In the late 1950s, an early type of neural network designed for pattern recognition, the perceptron, was designed. The groundwork for neural networks was laid in the 1940s with concepts of converting continuous input to discrete output and strengthening connections between neurons. It was one of the earliest attempts to create a machine that could learn from experience. The development of perceptron was considered a breakthrough that gained wide media attention. 

Marvin Minsky, Claude Shannon, Ray Solomonoff and other scientists at the Dartmouth conference (Photo: Margaret Minsky)

Initial enthusiasm surrounding the perceptron faded in 1969 when a book arguing limitations of single-layer perceptrons in solving complex problems was published. Despite initial successes, rule-based systems struggled to handle the complexity and ambiguity of the real world. In 1973, the Science Research Council in the UK commissioned a comprehensive assessment of the state of AI- the Lighthill Report.  The report was critical of the progress in AI, emphasising the failure to meet commercial goals and the lack of practical applications. Funding for AI research dwindled as scepticism grew about the feasibility of creating truly intelligent machines. US defence funding had contributed to the foundational work in the 1960s and 1970s, but withdrew their funding of new AI research. The craze of AI had fallen due to mismatch between expectation and the cold reality. This setback contributed to the first AI winter from 1974 to 1980.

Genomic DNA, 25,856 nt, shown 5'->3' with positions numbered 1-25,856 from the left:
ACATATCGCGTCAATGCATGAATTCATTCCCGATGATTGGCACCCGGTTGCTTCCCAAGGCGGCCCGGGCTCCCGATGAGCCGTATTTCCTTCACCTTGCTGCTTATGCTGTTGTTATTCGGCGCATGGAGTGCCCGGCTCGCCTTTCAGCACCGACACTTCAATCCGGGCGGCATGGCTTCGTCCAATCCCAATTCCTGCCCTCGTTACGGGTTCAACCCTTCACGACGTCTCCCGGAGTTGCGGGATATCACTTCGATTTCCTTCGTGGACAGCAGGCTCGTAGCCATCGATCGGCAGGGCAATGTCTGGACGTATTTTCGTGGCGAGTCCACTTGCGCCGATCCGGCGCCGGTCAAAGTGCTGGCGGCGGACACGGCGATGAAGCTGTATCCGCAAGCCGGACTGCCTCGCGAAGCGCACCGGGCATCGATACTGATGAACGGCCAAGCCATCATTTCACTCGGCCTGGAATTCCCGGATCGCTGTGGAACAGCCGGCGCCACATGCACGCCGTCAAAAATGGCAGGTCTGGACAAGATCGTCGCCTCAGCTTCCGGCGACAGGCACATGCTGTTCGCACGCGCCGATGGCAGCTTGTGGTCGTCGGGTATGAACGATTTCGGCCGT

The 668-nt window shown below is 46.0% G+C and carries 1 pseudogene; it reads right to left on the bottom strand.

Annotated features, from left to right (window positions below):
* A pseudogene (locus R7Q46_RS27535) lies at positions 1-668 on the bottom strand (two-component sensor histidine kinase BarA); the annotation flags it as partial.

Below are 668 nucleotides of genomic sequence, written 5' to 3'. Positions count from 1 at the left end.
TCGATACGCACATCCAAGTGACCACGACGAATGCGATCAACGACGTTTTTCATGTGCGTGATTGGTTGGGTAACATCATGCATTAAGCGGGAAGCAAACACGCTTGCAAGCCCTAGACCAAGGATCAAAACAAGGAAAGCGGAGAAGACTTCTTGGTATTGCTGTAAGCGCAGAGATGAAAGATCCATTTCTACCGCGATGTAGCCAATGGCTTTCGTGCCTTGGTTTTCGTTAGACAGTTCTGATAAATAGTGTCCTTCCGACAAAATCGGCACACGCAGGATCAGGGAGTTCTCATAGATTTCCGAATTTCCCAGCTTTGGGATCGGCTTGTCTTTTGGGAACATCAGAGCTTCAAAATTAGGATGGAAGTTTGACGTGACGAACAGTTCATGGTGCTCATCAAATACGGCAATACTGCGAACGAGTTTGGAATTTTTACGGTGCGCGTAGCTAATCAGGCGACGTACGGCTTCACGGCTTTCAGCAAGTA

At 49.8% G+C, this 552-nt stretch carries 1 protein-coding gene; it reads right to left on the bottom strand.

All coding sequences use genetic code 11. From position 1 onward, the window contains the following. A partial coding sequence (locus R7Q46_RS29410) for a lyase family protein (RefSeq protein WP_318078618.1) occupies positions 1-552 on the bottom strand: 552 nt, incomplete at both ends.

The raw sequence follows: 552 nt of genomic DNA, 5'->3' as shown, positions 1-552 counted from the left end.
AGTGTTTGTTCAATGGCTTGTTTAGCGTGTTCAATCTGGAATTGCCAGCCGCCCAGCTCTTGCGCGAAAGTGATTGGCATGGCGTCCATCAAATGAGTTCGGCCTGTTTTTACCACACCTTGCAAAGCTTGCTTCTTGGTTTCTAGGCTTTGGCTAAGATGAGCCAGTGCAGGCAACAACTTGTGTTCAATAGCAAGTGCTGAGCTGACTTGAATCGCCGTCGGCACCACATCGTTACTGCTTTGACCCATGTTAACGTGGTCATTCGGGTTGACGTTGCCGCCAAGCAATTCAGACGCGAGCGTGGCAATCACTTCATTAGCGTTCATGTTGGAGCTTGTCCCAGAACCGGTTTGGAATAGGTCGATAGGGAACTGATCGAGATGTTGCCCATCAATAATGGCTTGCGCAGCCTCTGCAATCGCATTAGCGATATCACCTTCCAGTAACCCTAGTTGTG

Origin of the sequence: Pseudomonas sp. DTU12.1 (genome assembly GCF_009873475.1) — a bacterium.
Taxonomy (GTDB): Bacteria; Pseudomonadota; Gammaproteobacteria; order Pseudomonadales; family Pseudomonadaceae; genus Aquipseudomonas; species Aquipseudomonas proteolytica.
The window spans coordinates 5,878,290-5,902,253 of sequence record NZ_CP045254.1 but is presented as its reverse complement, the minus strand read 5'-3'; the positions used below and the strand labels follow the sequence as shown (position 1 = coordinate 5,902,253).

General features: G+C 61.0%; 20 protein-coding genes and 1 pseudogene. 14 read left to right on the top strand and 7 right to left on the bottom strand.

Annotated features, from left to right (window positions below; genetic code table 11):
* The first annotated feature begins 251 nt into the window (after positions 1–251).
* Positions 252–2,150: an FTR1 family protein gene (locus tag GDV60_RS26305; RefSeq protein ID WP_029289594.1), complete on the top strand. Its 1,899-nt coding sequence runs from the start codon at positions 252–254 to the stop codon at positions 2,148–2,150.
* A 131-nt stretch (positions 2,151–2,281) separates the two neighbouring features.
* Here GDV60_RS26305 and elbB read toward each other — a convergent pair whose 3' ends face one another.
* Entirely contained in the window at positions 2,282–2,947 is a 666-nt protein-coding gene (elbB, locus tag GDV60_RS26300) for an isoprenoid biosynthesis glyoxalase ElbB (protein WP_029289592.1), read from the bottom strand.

The 1984 conference of Association for the Advancement of Artificial Intelligence (AAAI, founded in 1979) involved prominent figures in the AI community discussing the challenges and future prospects. The discourse highlighted the existing concerns about the field and a cautious outlook on the potential of artificial intelligence which played a role in reshaping perceptions and welcoming change. 

The Second Summer: Rediscovering Neural Networks

The 1980s witnessed a newfound promise of neural networks. This rediscovery was supplemented with the advent of the first microprocessors at the end of 1970. Neural networks, inspired by the structure and function of the human brain, known as connectionism, were gaining attention. A Multilayer Perceptron (MLP) is a type of artificial neural network characterised by multiple layers of interconnected nodes, including an input layer, one or more hidden layers, and an output layer. MLPs were trained using supervised learning and the backpropagation algorithm, adjusting weights to minimise the difference between predicted and actual outputs. 

The second AI summer popularised deep learning techniques which allowed computers to learn using experience. In 1982, the Hopfield network, a recurrent neural network (RNN) that could learn and remember patterns was created.RNNs could handle sequential data by maintaining a hidden state that retains information from previous steps. In 1987, convolutional neural networks (CNN) were invented. CNNs were able to extract features from input data, making them particularly effective in image-related tasks.